Goals for the volume:
This volume will include ideas for translated texts that teachers may want to include in syllabi for a variety of thematic courses, background on those texts, a framework for their interpretation, and resources for further information. While much of the volume will be limited to translation, essays on teaching Japanese literature in a Japanese language classroom would be welcome. It would expose readers to a diverse array of accomplished teachers with a range of pedagogical styles.
This book would appeal to people teaching Japanese literature in a variety of contexts. Its primary audience is specialists in Japanese literature at colleges and universities across the English-speaking world. This audience would appreciate innovative approaches to common themes as well as ideas for other texts and resources of which they may not have been aware. The book would also benefit non-specialists teaching in high schools, colleges or universities who may be interested in including a work or works from Japan in world literature surveys or thematic courses on war, ecocriticism or gender. This audience would appreciate ideas for texts to include, background on those texts, and a framework for their interpretation. When relevant, the chapters will include suggestions for comparisons with works from other traditions to guide non-specialists teaching world literature.
As both specialists and non-specialists primarily teach works in translation, most works of literature discussed in this volume will be available in English translation. There may be a chapter on teaching Japanese short stories in the language classroom.
Scholars of Japanese literature are often divided into two general categories, modernists and pre-modernists. For much of the history of the field, this break has occurred in 1868, with the Meiji restoration and the subsequent nation-building, industrialization, modernization, and westernization. This easy division between modern and pre-modern has been challenged recently, with many seeing the continuities from the pre-Meiji era (especially Tokugawa). Nevertheless, the division remains, and most professors of modern Japanese literature teach Japanese literature from the Meiji era to today. Additionally, while some may feel most comfortable in one particular era, many scholars also produce work that is equally expansive temporally (the work of Dennis Washburn, for example, is impressive in its breadth). It is unusual to divide the field at the war, as I propose to do here. Some of Japan’s most famous novelists were active both before and after the war (notably Japan’s first Nobel Prize winner, Kawabata Yasunari, and Tanizaki Jun’ichirō). This difficulty in breaking up the modern era led Scott Miller to cover the eras from the Meiji to the present for his contribution to the Scarecrow Press’s Historical Dictionaries of Literature and the Arts series. Dividing the field at the war is more problematic than dividing the field at Meiji. Why, therefore, limit the scope of this volume to the postwar? The simple answer is that there would be too much material should we start from the Meiji era, or even the turn of the twentieth century. Furthermore, while there has been much scholarly interest in the turbulent years of Meiji, the roaring twenties, Japan’s empire, and the lead up to the war, the fact of the matter is that teachers outside our field are more likely to be teaching postwar material, be it from people active in the prewar era such as Kawabata Yasunari and Tanizaki Jun’ichirō or contemporary writers such as Murakami Haruki. While I hope that other volumes that deal with prewar and pre-Meiji Japanese literature may follow this one, I recognize that the market for the others may be smaller.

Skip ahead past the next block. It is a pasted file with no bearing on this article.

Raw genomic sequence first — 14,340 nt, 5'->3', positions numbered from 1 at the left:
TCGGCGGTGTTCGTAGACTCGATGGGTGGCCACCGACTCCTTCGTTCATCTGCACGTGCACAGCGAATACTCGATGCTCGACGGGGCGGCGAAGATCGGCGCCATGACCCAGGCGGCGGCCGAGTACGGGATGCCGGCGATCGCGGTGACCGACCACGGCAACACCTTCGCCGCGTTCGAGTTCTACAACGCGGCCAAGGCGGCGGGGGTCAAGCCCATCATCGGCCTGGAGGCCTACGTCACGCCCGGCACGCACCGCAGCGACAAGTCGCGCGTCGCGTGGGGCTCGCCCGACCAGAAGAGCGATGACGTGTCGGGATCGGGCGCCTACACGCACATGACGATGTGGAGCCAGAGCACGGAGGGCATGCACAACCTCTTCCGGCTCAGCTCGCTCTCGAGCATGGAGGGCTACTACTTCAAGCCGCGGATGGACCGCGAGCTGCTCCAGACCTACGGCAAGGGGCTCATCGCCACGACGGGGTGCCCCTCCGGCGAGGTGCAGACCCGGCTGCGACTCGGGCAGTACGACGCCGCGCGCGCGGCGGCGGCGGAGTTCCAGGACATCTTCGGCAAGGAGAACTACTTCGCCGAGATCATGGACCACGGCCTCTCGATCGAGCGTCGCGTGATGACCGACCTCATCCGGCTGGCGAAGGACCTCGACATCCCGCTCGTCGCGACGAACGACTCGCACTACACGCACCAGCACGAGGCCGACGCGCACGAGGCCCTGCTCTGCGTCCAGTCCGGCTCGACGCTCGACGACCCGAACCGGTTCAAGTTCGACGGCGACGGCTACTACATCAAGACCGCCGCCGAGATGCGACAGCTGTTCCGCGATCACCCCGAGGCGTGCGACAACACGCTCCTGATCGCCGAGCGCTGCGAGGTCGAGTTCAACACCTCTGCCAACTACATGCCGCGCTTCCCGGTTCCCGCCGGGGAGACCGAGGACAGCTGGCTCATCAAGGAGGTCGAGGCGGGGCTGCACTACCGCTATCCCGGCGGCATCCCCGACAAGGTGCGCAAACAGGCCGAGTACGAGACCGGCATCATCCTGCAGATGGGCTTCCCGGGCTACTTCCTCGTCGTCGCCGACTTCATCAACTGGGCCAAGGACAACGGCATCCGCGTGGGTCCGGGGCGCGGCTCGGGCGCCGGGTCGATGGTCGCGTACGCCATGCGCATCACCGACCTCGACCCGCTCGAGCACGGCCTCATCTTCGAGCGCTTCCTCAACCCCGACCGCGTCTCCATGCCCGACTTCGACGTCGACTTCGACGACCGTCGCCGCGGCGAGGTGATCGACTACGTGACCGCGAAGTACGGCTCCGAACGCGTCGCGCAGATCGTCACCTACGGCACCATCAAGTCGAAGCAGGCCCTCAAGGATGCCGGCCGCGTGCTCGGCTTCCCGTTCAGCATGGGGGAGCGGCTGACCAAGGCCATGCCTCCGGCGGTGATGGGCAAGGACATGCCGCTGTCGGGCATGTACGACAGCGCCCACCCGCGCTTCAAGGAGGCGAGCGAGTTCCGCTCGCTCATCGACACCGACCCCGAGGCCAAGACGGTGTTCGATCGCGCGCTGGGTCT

Comprehensive coverage of postwar Japanese literature is an impossible goal in any single volume. Therefore, to keep the book to a more manageable size, this volume will focus specifically on novels (including graphic novels and manga), and short stories. While the canon will be represented, this volume will also include contributions on popular texts as well. Furthermore, to make this volume as widely accessible as possible, all texts referenced (besides language pedagogy chapters) will be available in translation.
Other comparable books:
There are very few pedagogically oriented books relating to Japanese literature. The only comparable books would be two volumes edited by Thomas Swann and Kinʼya Tsuruta: Approaches to the Modern Japanese Novel (Sophia University Press, 1976) and Approaches to the Modern Japanese Short Story (Waseda University Press 1982). These volumes provide essays on canonical texts to help teachers and students interpret them in the classroom. While both volumes are useful, they are out of print, difficult to access, and outdated. Furthermore, the canonical text approach is but one of many possibilities, and current trends in literature pedagogy tend toward thematic courses. A comparable book in pre-modern Japanese literature would be the volume edited by Ed Kamens for the MLA in 1993, Approaches to Teaching Murasaki Shikibu’s The Tale of Genji. As the name suggests, this book provided several approaches to this canonical novel.
This proposed volume will approach postwar Japanese literature thematically. This strategy will include major canonical works and authors as well as pedagogically useful texts available in translation that might be easily overlooked. Teachers interested in a theme can focus on that section and encounter a range of texts that would meet their needs.
 As the editor of the series, Jon Woronoff, noted in his “Editor’s Foreword,” this difficulty meant that Miller’s contribution has “a broader scope than others in the series” (vii).